CHAPTER 202 Maintenance of Horses in Slings
Equine full-body support slings may be useful when caring for horses that are unable or unwilling to stand or support full or partial weight on one or more limbs as a consequence of neurologic or musculoskeletal disorders. Equine full-body support slings should be considered an adjunct to medical or surgical interventions. Although the sling may provide a useful and practical means of supporting and caring for disabled horses, it must be used with great care by trained personnel because many horses do not tolerate its use. In such a situation, attempts to sling a horse may cause injury or harm to the handlers or further injury to the equine patient. Case selection and conscientious patient management are critical for a positive outcome when considering the use of the equine full-body sling as part of a patient management protocol.
TYPES OF SLINGS
Various sling types can be used to provide full-body support for a horse. The same principle is applied in all types, wherein weight bearing is distributed from a central point to predominantly the abdomen and caudal thorax-sternum. Variations of slings include chest or breast components as well as tail pieces that fit below the tuber ischii. In addition, some limb supports can be added to minimize the weight borne by the abdomen and sternum alone. Two types of commercial sling types are available and commonly used throughout the United States and elsewhere. The Liftex (Liftex Corporation, Warminster, PA) large-animal sling is a three-piece unit (Figure 202-1) that includes a central abdominal piece and incorporates a chest and tail piece. This sling is suspended from a single central point. Its advantage is its ease of use, even in recumbent animals, because it has only three main parts with the breast piece and rump piece each attaching to the central thorax-abdomen support piece. Attachments are available if there is a need to support the head in compromised horses.
Figure 202-1 Diagram of a horse in a Liftex sling. Notice that all parts of the sling attach directly to a central anchor above the horse. (Diagram courtesy of the Liftex Corporation, Warminster, Penn.)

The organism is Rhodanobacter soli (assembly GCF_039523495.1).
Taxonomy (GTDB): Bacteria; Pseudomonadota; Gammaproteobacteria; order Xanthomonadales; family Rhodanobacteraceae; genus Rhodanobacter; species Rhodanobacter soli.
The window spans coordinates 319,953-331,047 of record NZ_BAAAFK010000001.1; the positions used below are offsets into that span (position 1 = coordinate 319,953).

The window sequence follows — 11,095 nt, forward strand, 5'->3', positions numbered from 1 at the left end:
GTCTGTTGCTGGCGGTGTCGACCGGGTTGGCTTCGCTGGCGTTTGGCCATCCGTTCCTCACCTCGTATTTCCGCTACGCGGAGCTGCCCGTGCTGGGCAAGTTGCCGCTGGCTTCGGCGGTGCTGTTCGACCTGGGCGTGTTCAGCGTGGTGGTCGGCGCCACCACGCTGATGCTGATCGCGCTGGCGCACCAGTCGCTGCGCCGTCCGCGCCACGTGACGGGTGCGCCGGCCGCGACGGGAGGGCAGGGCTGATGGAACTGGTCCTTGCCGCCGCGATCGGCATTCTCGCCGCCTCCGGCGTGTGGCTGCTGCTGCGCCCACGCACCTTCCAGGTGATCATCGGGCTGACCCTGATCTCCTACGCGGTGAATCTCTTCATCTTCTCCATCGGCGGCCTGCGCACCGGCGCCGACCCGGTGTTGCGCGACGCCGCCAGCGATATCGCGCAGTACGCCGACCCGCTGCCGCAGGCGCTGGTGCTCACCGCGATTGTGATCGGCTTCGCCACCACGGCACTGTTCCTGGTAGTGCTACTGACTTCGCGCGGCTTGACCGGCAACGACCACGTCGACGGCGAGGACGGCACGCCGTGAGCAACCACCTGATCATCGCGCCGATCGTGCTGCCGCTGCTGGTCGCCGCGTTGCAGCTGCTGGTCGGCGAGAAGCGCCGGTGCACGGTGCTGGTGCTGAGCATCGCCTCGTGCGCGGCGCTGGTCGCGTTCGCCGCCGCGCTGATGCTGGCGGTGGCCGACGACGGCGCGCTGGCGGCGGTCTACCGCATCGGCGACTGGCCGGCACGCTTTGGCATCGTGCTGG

The University of California (UC) Davis Anderson Sling (Care for Disabled Animals [CDA] Products, Potter Valley, CA) has greater versatility than the Liftex sling because it includes numerous adjustment sites that make it useful for most situations in which horses require support. The Anderson sling is suspended from a metal frame that hangs from a central point (Figures 202-2). It enables a broader distribution of weight by the addition of limb support components that reduce the force applied to the abdomen, chest, and rump-tail pieces. This makes it better for horses that need long-term support because it reduces the number of pressure sores and skin abrasions. In addition, there is a head restraint piece that provides head and neck support, which is particularly useful when working with a horse that has difficulty holding its head up or during helicopter rescue operations. The Anderson sling has been used successfully in equine search-and-rescue operations.
Equine slings have several applications for the musculo-skeletal system. The most common uses include the recovery of horses from general anesthesia after long-bone fracture repair or radiographic investigation of pelvic instability. In such cases, the risks of allowing the horse to recover by itself and reinjure the fracture site led to the decision of assisted recovery. The sling can be used to transport the horse to a full-body support system such as a pool, pool-raft system, or flotation area filled with soft plastic balls that support most of the weight of the horse. Full-body support with just a sling is less costly and requires fewer personnel. The sling can be partially applied before anesthesia to enable quicker complete application and positioning within the recovery room.
Induction of anesthesia with a horse already in the sling is not common but is worth considering in horses with severe musculoskeletal injury in which further injury can occur during the induction period. A sling can be applied before induction and anesthesia induced while the horse is standing, thereby allowing far greater control in placing the horse in the required position for the surgical procedure.
Occasionally it may even be optimal to conduct a surgical procedure with the horse maintained under anesthesia within a sling to avoid the respiratory compromise that can occur during prolonged periods of dorsal or lateral recumbency. The alternative to slinging the horse is to keep it in sternal recumbency, but prolonged sternal recumbency can result in post anesthetic lameness, especially if the limbs are tucked underneath the body. The disadvantage of keeping the anesthetized horse in the sling is compromised access to the surgical site.